One person? One person?!!

When Obama said he wanted to kill terrorists, I didn't think he was planning on going through Seal training. When Steve Jobs said he wanted to revolutionize music distribution, I didn't picture him writing the code for the iTunes store and uploading the songs. If a leader a vision to the press, that means, almost without exception, that he has

1) Talked to other people above and below him about the advisability of the goal and the strategy
2) Put his finger to the wind and seen how popular his proposal is likely to be with the target audience
3) Ensured that he has the support of his bosses or is likely to be well received by customers

Of course, Rosenberg is the exception. He woke up that morning and thought, "I am going to try to make guns 'dirty, deadly - and banned', I think I'll go talk to a reporter about my new idea!"

He didn't know that he had the support of his superiors at the CDC and possibly the President for his propaganda campaign. He had no idea whether he had the sympathy and support of people like Hemmenway and others. He didn't know whether researchers would line up for CDC money, researchers who shared his vision and would reach the proper results. He had no idea if gun control was popular among medical professionals. He had no idea if his employees were likely to revolt against his anti-science approach.

And no, I am not saying that Rosenberg, Hemmenway and others got together in a dark basement and formed a formal, classic conspiracy. No, these guys think "guns are bad, let's use science to prove just how bad." They don't even consider the idea that guns are positive or neutral, just like most people don't consider the possibility that cannibalism, child porn and slavery are neutral or good.

Rosenberg thought he was stating obvious TRUTH. The reason for his unforced error was his conviction that the TRUTH that guns should be "dirty, deadly - and banned" was self-evident.

You will never convince me that slavery is good. We may disagree on precisely how bad it is, what its negative effects are and are not, and how best to eliminate it, but belief that slavery is good is beyond the pale. To Rosenberg and many like him, guns are bad. The idea that they are positive or even neutral is beyond the pale. Science is only useful to back up the obvious TRUTH.


A Crude Means of Discovering Acceptability

For example, the oil companies have for years been trying to get anti-global warming studies into peer-reviewed journals and mostly failed. Another example is NCCAM, which provides funding for studies on alternative medicine, things like homeopathy. There are plenty of people who would like to see peer-reviewed studies showing that homeopathy works, but homeopathy does not work, and the peer-reviewed science shows that very clearly.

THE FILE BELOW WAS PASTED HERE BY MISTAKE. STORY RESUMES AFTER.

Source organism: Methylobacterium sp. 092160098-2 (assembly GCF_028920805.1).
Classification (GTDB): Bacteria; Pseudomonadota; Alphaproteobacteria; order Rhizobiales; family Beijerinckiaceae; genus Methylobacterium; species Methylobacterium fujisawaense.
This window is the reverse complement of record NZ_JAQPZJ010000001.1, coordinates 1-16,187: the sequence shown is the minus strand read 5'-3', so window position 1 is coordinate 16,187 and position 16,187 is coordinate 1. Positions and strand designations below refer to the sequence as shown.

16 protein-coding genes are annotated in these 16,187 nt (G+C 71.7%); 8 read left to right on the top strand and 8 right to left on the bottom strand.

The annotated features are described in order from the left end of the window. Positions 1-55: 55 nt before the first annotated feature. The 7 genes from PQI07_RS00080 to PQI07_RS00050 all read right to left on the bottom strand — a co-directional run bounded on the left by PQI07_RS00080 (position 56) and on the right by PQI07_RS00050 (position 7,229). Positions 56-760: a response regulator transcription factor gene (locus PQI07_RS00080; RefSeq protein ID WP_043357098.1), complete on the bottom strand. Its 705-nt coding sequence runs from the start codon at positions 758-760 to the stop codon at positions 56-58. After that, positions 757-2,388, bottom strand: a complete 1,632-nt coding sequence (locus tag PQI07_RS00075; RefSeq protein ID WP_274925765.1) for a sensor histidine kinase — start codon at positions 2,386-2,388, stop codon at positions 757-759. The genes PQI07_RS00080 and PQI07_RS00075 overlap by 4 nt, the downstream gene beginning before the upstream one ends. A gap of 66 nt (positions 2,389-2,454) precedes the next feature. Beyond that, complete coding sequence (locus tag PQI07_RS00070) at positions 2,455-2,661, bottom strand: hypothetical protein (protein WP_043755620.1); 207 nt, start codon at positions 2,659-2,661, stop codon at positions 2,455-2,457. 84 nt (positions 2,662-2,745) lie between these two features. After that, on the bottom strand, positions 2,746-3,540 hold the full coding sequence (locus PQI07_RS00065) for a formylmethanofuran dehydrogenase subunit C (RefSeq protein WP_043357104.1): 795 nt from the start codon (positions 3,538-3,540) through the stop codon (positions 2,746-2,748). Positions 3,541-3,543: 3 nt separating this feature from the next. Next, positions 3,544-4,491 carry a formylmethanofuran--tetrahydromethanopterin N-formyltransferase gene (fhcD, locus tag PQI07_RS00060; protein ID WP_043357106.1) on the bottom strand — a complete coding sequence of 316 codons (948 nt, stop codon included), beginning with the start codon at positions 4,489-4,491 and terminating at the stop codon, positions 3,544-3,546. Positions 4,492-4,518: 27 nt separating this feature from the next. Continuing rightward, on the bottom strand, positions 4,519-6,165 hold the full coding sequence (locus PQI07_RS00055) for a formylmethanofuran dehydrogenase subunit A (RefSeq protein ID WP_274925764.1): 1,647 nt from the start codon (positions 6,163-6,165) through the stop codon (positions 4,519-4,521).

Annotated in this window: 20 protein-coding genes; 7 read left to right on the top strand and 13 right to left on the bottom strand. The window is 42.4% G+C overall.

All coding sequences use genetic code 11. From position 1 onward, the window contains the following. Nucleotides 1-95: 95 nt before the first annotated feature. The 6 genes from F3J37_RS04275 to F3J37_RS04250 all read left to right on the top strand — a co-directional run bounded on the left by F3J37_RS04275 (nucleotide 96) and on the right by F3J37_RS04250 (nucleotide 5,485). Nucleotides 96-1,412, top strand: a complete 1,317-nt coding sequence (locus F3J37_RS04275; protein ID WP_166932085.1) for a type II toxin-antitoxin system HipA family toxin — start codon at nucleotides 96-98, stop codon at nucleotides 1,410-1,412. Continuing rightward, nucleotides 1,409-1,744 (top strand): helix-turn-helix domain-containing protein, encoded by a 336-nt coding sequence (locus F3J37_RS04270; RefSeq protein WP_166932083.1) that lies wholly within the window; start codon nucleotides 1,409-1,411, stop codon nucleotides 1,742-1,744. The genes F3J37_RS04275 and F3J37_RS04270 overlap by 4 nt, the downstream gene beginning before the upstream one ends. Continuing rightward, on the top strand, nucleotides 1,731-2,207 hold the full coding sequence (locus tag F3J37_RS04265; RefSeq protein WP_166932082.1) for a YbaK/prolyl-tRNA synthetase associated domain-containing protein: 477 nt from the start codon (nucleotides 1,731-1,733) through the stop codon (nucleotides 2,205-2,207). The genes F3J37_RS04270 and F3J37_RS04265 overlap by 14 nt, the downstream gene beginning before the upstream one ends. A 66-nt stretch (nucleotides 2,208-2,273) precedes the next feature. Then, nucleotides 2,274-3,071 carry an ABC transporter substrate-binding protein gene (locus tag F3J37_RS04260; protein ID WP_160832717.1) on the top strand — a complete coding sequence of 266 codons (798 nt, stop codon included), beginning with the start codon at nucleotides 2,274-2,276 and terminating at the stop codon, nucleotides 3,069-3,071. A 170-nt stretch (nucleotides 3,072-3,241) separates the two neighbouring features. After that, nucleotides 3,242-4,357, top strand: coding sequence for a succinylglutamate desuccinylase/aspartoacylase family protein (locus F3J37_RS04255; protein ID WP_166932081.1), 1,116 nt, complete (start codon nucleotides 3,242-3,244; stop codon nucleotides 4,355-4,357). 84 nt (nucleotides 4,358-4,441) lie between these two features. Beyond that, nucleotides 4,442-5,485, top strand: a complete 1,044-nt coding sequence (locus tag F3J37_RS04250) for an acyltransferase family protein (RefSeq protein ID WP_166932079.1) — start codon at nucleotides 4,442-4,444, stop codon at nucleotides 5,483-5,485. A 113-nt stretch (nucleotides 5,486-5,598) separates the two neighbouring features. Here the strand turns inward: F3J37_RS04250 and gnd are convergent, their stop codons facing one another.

Are there plenty of people peer reviewing medical articles who "would like to see peer-reviewed studies showing that homeopathy works"? No, there are not.

Now think for a moment. What would happen to a young researcher who found an instance where it did work and tried to publish?

What would happen to a researcher who found evidence that smoking--once or twice a month for ceremonial purposes, let's say--actually tends to prevent certain diseases? I would not trust the medical establishment as far as I could throw it to evaluate such a claim. There are multiple layers of resistance. The idea that smoking, even very rarely, is positive is not acceptable to the medical community. Therefore, peer review by the medical community will reject that idea. Some reviewers
might even be able to see the reality, but will reject such papers for other reasons. What if children hear that smoking is healthy? What if people skip over the part about the tobacco being natural and only used bi-monthly? What effect will this have on anti-smoking campaigns that save lives? I oppose smoking in enclosed public places and around children in the home, but I can see that the medical establishment wouldn’t be a fair judge.


Scientific Integrity. And Irony.

The reality is that the NRA cutting off funding for political rather than scientific reasons is simply not justified. If bad science is being pushed, the scientific community should make this determination, not a right-wing lobby group with a political agenda. The fact that you are defending the NRA in this may be the best proof yet that you lack even a drop of scientific integrity, and are interested only in the politics here.


This if funny. I "defend the NRA" because the facts support their position in this case. If you show me the right evidence, I will "support" my worst enemy. And your "IF" is telling. In the face of proof, you cannot bring yourself to concede that false, agenda-driven science was being pushed.

"We're right because we're us and they're wrong because they're them" is one of, if not the, most terrifying of human delusions. It lead to the worst atrocities of history.

The NRA is not wrong when it is the NRA, it is wrong when it deviates from correct principles.

The Republicans were right when they opposed slavery and fought for civil rights (including the individual RKBA). The Democrats were wrong when they supported slavery and Jim Crow.

Republicans are wrong today as they use racial division for political gain. Democrats are right to oppose it. See how the side that deserves to be "defended" is based in principle, and isn't based on the name of the group?

The fact that you are defending the NRA in this may be the best proof yet that you lack even a drop of scientific integrity, and are interested only in the politics here.


No person who even understands what science is could have honestly written that sentence. Science is about discovering truth, not ensuring that one is against the NRA. I defend the truth as I see it. Anyone who that happens to help gets the benefit. The scientific method does not consist, to the tiniest degree, in ensuring that one is opposing the NRA.

Unfortunately, your view is probably the prevalent one among too many gun researchers today. You would fit right in as a peer reviewer where scientific integrity = opposition to the NRA.

And you dare lecture me about scientific integrity--or integrity of any sort whatsoever? Wow.

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DanTex Jun 2012 #16
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gejohnston Jun 2012 #33